Gaddafi overtures cut no ice with White House
Known for his commentary on international relations and US politics, Rupert Cornwell also contributes obituaries and occasionally even a column for the sports pages. With The Independent since its launch in 1986, he was the paper's first Moscow correspondent - covering the collapse of the Soviet Union – during which time he won two British Press Awards. Previously a foreign correspondent for the Financial Times and Reuters, he has also been a diplomatic correspondent, leader writer and columnist, and has served as Washington bureau editor. In 1983 he published God's Banker, about Roberto Calvi, the Italian banker found hanging from Blackfriars Bridge.
Wednesday 17 April 1996
In a CNN interview marking the tenth anniversary of President Ronald Reagan's bombing of the Libyan capital, Col Gaddafi denied that the site, inside a hill at Tarhuna, 35 miles the capital, was being developed as a secret, well-nigh invulnerable site to manufacture chemical and biological weapons.
The US had produced no concrete evidence to support its claims, he said. None the less, Libya was ready to permit international experts to examine the site, albeit under certain conditions which Col Gaddafi would not specify.
But such equivocation will not satisfy Washington which, despite some scepticism from allies including Egypt and France, has gone to unusual lengths to single out Tarhuna as a menace to global security - complete with a warning by William Perry, Defense Secretary, that the US was prepared to attack the plant if necessary to prevent its completion. This is likely within 12 to 18 months, according to intelligence estimates here.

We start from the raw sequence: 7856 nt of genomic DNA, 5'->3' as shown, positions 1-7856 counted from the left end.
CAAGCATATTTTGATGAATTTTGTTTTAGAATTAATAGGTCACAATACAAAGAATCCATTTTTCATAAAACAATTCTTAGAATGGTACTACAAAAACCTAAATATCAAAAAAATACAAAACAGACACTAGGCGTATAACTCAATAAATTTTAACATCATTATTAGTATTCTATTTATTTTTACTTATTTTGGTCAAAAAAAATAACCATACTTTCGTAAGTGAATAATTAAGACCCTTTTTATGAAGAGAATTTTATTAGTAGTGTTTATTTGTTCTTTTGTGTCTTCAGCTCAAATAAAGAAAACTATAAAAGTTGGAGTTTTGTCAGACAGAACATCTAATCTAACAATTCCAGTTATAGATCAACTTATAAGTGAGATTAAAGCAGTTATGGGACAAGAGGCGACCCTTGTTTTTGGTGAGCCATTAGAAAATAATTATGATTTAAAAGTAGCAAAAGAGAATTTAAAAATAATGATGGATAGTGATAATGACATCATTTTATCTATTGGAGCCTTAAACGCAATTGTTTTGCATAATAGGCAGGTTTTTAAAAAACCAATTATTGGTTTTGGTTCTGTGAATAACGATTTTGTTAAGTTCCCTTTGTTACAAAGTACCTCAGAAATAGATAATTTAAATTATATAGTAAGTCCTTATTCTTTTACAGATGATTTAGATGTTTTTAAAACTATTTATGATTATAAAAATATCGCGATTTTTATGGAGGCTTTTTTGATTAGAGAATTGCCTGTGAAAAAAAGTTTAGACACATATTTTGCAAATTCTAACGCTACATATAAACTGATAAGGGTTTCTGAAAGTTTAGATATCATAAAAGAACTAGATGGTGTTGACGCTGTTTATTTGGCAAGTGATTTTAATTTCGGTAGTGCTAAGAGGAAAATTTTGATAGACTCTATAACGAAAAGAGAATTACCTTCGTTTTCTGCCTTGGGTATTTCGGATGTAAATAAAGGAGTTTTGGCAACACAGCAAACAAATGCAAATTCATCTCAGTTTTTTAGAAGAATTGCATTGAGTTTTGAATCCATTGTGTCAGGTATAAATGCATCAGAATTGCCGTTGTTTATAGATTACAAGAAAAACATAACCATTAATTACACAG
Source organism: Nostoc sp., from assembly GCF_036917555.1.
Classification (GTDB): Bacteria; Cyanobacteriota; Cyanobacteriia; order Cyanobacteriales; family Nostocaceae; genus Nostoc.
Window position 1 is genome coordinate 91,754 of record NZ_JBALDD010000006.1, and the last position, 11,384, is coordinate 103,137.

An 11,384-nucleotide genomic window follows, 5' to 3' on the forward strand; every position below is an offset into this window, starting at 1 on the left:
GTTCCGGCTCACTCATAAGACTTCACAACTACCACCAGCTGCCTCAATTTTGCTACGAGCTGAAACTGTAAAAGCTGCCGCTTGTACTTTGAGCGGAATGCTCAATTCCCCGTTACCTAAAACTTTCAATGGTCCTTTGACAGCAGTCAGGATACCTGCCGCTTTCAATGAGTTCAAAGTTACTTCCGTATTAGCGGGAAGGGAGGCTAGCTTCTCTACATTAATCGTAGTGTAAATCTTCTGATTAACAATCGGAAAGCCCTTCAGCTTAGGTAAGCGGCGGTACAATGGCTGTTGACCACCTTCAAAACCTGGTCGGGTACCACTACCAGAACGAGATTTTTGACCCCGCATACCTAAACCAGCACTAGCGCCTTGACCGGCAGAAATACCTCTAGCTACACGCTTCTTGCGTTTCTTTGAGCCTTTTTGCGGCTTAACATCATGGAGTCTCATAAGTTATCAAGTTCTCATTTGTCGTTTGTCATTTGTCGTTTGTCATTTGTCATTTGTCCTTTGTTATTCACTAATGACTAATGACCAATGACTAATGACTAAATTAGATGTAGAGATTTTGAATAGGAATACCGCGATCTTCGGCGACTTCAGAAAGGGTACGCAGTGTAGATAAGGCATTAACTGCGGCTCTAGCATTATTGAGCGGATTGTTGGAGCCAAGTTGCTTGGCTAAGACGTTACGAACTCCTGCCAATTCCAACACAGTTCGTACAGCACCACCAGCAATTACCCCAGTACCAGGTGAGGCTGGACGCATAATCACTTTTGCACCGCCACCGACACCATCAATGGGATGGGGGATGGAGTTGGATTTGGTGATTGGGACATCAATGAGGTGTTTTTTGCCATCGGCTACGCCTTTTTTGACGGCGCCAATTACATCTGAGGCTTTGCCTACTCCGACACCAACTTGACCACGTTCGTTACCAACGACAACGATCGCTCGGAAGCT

Although Pentagon officials say the US will first seek to halt the plant by diplomatic means, they leave no doubt that the military threat is real. Countering claims that, short of nuclear weapons, the Pentagon had no means of knocking out so well protected a target, they point to ground- penetrating bombs like the 5,000lb GBU-28, said to be capable of piercing 100ft of soil or concrete 22ft thick.
Washington, moreover, has attacked Libya before, as the setting of the interview underlined. The Libyan leader spoke in the ruins of his house destroyed when F-111s bombed Tripoli on 16 April 1986, in reprisal for an attack at a Berlin nightclub which killed two US soldiers. Mr Reagan said the US had firm evidence of "direct" Libyan responsibility.
More details of Tarhuna emerged at a Pentagon briefing last week on chemical- weapons proliferation, including an artist's impression of the site based on satellite photos. It shows a partially excavated and terraced desert hillside, with roads leading to tunnels bored into the foot of the mountain.
Once complete, officials say, Tarhuna will be able to produce 110 tons of poison and nerve gases over three years, as much as at Rabta, a previous suspected Libyan chemical-weapons plant that was closed after a fire in 1990. "We have absolutely no doubt ... the new facility is intended to make chemical weapons," Patrick Hughes, head of the Defense Intelligence Agency, said.
But domestic politics also play a part. Anxious to fend off Republican criticism that he is neglecting defence, Mr Clinton wants to show his administration is responding to the new challenges of a post-Cold War world, above all to the threat posed by proliferation of weapons of mass destruction.
Even so, Col Gaddafi spoke almost warmly of him in the interview, calling Mr Clinton "a man of peace", unlike his predecessors in the White House.
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